Communities urged to preserve wildlife for future generations
Harare (New Ziana) -Communities have been urged to live in harmony with wildlife and ensure that they are safe for the benefit of future generations.
The call was made by acting deputy Prosecutor General Michael Reza on Monday while officiating at the ongoing Zimbabwe animal law conference being held in the capital.
Reza said every citizen has the responsibility to keep the wildlife safe on behalf of future generations, adding that poachers and their ilk know that the law and all decent people are against them.
“They have upped their ante and are proving extremely difficult to apprehend, but we must all be on the lookout. We will not allow them to outwit us,” he said.
He said from January this year to date, forty-five cases have been brought before the only court in Harare that handles cases to do with animals, with nine having been completed so far.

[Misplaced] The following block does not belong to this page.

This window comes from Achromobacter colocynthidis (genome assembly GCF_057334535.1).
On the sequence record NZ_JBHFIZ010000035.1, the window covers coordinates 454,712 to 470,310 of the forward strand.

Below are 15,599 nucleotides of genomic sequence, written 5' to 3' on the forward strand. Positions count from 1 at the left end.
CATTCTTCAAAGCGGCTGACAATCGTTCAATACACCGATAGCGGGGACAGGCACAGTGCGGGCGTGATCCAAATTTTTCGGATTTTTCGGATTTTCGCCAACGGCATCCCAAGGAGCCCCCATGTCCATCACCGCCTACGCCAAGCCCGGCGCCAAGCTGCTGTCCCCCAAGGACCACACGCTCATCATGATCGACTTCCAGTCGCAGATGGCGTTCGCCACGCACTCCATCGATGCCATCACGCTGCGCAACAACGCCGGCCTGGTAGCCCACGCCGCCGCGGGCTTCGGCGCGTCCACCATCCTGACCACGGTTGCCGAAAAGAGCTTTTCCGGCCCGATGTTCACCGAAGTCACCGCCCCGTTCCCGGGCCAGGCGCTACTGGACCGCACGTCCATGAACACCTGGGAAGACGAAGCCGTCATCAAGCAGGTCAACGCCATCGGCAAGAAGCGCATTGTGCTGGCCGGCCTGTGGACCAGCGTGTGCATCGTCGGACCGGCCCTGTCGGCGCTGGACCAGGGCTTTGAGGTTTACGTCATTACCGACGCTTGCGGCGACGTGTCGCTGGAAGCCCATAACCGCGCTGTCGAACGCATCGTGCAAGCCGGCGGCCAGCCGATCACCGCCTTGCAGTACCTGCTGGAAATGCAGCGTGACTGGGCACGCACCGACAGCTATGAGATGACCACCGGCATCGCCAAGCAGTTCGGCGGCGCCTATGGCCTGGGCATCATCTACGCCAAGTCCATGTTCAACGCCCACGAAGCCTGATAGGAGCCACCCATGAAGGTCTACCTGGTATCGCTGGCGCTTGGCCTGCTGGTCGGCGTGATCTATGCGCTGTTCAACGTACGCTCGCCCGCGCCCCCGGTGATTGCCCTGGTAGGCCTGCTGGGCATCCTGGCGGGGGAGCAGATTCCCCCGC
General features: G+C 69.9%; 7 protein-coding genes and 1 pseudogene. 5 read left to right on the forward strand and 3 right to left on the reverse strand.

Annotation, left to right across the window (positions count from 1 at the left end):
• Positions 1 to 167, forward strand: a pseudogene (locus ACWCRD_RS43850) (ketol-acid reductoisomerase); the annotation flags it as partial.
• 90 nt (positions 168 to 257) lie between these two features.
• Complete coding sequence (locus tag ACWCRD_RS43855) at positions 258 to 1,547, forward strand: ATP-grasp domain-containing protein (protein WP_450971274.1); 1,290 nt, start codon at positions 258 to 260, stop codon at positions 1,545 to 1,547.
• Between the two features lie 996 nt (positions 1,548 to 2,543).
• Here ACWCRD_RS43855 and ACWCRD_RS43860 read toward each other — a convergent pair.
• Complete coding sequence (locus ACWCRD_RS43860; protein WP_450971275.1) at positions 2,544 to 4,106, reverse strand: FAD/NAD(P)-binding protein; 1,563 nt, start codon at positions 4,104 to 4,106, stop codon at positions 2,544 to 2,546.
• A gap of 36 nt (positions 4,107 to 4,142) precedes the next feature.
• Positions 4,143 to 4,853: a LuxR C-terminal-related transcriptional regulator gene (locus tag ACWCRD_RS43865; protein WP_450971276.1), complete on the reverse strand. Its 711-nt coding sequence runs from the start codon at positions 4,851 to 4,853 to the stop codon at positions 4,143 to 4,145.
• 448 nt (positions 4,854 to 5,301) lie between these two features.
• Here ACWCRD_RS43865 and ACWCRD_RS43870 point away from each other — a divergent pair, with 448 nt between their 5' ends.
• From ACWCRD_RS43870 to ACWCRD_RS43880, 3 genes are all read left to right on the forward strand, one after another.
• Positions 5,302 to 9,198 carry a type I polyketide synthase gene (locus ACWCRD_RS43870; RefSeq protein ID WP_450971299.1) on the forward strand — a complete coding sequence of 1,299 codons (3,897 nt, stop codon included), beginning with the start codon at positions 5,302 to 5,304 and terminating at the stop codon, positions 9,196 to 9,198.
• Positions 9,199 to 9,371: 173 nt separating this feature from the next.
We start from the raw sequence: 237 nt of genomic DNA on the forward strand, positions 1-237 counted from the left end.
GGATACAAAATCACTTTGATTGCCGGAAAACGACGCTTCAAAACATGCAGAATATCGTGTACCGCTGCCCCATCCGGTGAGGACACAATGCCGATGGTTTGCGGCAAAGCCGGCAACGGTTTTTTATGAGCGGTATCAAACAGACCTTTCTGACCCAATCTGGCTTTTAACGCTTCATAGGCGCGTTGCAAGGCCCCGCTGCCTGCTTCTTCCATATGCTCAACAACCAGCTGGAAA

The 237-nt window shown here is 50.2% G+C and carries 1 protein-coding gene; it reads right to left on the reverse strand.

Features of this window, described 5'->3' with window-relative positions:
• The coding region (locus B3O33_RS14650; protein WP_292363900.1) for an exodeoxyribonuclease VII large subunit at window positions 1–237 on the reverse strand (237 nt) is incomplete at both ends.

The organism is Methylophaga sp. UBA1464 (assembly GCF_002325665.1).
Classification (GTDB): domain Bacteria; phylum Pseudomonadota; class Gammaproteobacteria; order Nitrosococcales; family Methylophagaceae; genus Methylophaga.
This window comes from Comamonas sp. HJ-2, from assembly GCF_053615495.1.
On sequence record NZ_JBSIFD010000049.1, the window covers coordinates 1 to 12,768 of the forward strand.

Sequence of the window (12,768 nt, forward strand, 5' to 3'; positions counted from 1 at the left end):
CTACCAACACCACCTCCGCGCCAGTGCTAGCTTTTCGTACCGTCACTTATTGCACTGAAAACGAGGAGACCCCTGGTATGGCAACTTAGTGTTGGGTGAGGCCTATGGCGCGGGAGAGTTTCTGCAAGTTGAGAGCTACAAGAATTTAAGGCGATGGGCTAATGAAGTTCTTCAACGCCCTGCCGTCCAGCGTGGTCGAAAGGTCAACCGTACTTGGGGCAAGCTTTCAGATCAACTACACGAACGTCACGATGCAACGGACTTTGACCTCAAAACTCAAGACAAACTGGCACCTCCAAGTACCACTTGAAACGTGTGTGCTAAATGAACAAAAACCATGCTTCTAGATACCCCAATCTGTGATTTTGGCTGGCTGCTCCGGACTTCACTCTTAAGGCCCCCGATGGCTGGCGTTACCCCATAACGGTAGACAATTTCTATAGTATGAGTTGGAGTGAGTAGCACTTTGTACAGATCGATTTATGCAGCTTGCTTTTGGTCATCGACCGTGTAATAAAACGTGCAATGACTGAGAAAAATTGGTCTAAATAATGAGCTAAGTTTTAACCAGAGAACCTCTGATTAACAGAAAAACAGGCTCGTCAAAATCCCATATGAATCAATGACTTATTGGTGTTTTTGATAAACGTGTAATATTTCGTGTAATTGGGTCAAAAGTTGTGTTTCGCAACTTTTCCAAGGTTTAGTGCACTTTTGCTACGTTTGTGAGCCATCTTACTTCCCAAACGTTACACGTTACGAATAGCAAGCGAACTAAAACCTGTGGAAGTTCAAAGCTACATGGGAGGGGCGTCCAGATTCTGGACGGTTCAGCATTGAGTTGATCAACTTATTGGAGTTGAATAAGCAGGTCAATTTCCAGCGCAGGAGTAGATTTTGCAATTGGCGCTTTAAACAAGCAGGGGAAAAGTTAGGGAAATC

Reza said just like human beings, animals also have rights but they lack the capacity on their own to demand or sustain these for themselves, and therefore depend on humans for protection.
He said at creation, man used animals for food, clothing, transport, companionship and sport, and there was nothing inherently wrong at that stage.
“Then man moved a gear up and started using animals for fashion! Animal skins, tusks, feathers etcetera suddenly became tools for fashion statements. So far so bad!” he said.
“In recent times the wheels have really come off with man now using animals for medical experimentation.”
Soon after independence, the Zimbabwe government introduced the Communal Areas Management Program for Indigenous Resources (CAMPFIRE) program as a way of discouraging communities living adjacent to national parks from poaching wildlife through using them for their benefit.
Prior to that, communities did not value wild animals since they destroyed their crops and often killed or injured their members, resulting in poaching for meat as well as for sale.
Over the years, the program has expanded to include other natural resources such as mopani worms (madora/amacimbi), fish, thatching grass, sand, granite and teakwood, with all Rural District Councils in the country now participating in it.